directed by Danny Boyle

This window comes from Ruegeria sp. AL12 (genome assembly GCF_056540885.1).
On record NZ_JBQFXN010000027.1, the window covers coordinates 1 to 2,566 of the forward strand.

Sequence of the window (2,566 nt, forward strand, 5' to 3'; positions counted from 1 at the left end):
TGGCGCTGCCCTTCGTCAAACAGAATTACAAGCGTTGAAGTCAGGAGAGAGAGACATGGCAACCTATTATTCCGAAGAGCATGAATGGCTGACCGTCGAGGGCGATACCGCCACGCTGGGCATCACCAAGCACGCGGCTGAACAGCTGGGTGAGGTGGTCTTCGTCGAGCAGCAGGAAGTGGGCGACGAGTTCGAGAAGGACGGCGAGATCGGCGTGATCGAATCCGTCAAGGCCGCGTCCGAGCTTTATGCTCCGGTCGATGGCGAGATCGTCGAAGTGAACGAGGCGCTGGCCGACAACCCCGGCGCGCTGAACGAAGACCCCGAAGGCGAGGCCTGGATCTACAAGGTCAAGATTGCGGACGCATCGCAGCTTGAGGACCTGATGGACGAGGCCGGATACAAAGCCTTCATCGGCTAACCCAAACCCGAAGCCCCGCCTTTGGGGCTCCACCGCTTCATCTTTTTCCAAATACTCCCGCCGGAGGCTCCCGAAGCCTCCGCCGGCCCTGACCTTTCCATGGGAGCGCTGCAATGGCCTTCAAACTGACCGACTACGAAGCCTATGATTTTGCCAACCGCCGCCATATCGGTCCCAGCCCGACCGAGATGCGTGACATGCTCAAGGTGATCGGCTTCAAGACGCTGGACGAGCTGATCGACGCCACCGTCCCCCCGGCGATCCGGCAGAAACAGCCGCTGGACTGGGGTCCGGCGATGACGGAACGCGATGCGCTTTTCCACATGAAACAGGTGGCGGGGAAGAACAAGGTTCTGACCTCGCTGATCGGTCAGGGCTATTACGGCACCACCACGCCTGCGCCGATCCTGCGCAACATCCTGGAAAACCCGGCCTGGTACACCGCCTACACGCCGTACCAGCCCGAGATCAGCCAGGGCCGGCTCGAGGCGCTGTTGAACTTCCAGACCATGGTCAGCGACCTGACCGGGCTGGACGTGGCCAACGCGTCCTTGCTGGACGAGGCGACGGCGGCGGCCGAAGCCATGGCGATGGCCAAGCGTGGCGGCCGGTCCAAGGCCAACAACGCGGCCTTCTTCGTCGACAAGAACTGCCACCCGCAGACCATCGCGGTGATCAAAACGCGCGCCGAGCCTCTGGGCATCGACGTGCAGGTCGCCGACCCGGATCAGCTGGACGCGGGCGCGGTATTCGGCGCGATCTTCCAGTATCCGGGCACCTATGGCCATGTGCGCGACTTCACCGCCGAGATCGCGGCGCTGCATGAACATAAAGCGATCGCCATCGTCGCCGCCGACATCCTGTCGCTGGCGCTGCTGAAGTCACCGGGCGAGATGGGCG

Perhaps you’ve heard the story of a hiker who gets trapped by a boulder and must drink his own urine to stay alive, finally freeing himself by sawing off the pinned appendage and miraculously escaping the wild. Urban legend? It was until it actually happened to a guy in 2003, and Danny Boyle spins the true story of Aron Ralstin like the hyper kid in school who just couldn’t sit still. Think of 127 Hours as the polar opposite of Gerry, Gus Van Sant’s vast, ethereal, (I felt like throwing an Oxford comma there, for old time’s sake) and horrific film about being trapped in the wild. Those of you who know what I am talking about, great. Those of you who do not know what film I am talking about need to go watch Gerry immediately. There are extended segments on Gerry where silence overwhelms you, but Danny Boyle’s film about isolation and survival drips with energy and electricity. Boyle films like a man possessed, and his work shows a zest and a passion eternally renewed with each endeavor. But a film like this is a house of cards that must rest upon strong shoulders, and Boyle lucked the hell out with James Franco. Franco, who I have come to really respect as of late, plays Ralstin with no frills naturalness that disarms as well as astounds. Is it Oscar worthy? I don’t think so, but it is still well worth the watch. Claustrophobic types: consider it immersion therapy.